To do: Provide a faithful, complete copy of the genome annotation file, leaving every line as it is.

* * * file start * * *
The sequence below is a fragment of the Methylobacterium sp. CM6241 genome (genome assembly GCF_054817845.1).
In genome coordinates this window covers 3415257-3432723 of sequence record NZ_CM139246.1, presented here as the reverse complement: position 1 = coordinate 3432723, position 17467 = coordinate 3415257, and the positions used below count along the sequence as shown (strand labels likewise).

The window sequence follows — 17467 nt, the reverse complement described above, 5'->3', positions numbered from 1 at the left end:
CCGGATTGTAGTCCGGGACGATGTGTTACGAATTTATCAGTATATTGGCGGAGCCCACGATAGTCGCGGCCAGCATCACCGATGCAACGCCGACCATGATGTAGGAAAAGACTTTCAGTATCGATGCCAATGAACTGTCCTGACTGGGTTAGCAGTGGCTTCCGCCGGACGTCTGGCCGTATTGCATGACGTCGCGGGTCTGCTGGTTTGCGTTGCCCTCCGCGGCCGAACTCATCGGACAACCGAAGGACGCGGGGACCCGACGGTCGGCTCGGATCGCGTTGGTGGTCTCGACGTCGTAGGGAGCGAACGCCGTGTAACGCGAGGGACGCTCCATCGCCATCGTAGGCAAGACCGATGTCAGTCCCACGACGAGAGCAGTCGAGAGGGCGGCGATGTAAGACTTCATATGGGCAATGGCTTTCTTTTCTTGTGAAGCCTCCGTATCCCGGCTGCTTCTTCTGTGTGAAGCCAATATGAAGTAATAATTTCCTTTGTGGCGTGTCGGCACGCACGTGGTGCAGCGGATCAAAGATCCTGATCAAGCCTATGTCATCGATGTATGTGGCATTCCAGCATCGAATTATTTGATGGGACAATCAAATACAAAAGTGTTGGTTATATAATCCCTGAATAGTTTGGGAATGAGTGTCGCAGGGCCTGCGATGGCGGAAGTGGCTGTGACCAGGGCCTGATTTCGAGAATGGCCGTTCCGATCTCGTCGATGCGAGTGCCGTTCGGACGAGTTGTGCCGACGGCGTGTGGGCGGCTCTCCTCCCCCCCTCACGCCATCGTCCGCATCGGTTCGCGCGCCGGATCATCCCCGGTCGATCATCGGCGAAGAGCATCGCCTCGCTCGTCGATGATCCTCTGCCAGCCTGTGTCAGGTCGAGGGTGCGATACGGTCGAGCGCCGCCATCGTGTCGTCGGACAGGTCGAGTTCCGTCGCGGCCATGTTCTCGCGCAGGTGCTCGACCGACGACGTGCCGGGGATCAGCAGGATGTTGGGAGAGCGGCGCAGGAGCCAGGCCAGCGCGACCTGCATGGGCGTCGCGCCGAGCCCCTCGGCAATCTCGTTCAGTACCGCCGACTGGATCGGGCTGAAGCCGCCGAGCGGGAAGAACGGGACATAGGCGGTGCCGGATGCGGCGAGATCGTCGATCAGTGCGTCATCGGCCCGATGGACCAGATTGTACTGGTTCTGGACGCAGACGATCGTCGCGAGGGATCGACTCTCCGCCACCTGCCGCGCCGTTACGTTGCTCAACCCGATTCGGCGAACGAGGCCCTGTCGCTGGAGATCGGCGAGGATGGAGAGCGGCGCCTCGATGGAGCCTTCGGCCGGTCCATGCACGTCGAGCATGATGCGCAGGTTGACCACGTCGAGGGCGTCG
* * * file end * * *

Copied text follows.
The sequence below is a fragment of the Methylobacterium sp. CM6241 genome (genome assembly GCF_054817845.1).
In genome coordinates this window covers 3415257-3432723 of sequence record NZ_CM139246.1, presented here as the reverse complement: position 1 = coordinate 3432723, position 17467 = coordinate 3415257, and the positions used below count along the sequence as shown (strand labels likewise).

The window sequence follows — 17467 nt, the reverse complement described above, 5'->3', positions numbered from 1 at the left end:
CCGGATTGTAGTCCGGGACGATGTGTTACGAATTTATCAGTATATTGGCGGAGCCCACGATAGTCGCGGCCAGCATCACCGATGCAACGCCGACCATGATGTAGGAAAAGACTTTCAGTATCGATGCCAATGAACTGTCCTGACTGGGTTAGCAGTGGCTTCCGCCGGACGTCTGGCCGTATTGCATGACGTCGCGGGTCTGCTGGTTTGCGTTGCCCTCCGCGGCCGAACTCATCGGACAACCGAAGGACGCGGGGACCCGACGGTCGGCTCGGATCGCGTTGGTGGTCTCGACGTCGTAGGGAGCGAACGCCGTGTAACGCGAGGGACGCTCCATCGCCATCGTAGGCAAGACCGATGTCAGTCCCACGACGAGAGCAGTCGAGAGGGCGGCGATGTAAGACTTCATATGGGCAATGGCTTTCTTTTCTTGTGAAGCCTCCGTATCCCGGCTGCTTCTTCTGTGTGAAGCCAATATGAAGTAATAATTTCCTTTGTGGCGTGTCGGCACGCACGTGGTGCAGCGGATCAAAGATCCTGATCAAGCCTATGTCATCGATGTATGTGGCATTCCAGCATCGAATTATTTGATGGGACAATCAAATACAAAAGTGTTGGTTATATAATCCCTGAATAGTTTGGGAATGAGTGTCGCAGGGCCTGCGATGGCGGAAGTGGCTGTGACCAGGGCCTGATTTCGAGAATGGCCGTTCCGATCTCGTCGATGCGAGTGCCGTTCGGACGAGTTGTGCCGACGGCGTGTGGGCGGCTCTCCTCCCCCCCTCACGCCATCGTCCGCATCGGTTCGCGCGCCGGATCATCCCCGGTCGATCATCGGCGAAGAGCATCGCCTCGCTCGTCGATGATCCTCTGCCAGCCTGTGTCAGGTCGAGGGTGCGATACGGTCGAGCGCCGCCATCGTGTCGTCGGACAGGTCGAGTTCCGTCGCGGCCATGTTCTCGCGCAGGTGCTCGACCGACGACGTGCCGGGGATCAGCAGGATGTTGGGAGAGCGGCGCAGGAGCCAGGCCAGCGCGACCTGCATGGGCGTCGCGCCGAGCCCCTCGGCAATCTCGTTCAGTACCGCCGACTGGATCGGGCTGAAGCCGCCGAGCGGGAAGAACGGGACATAGGCGGTGCCGGATGCGGCGAGATCGTCGATCAGTGCGTCATCGGCCCGATGGACCAGATTGTACTGGTTCTGGACGCAGACGATCGTCGCGAGGGATCGACTCTCCGCCACCTGCCGCGCCGTTACGTTGCTCAACCCGATTCGGCGAACGAGGCCCTGTCGCTGGAGATCGGCGAGGATGGAGAGCGGCGCCTCGATGGAGCCTTCGGCCGGTCCATGCACGTCGAGCATGATGCGCAGGTTGACCACGTCGAGGGCGTCG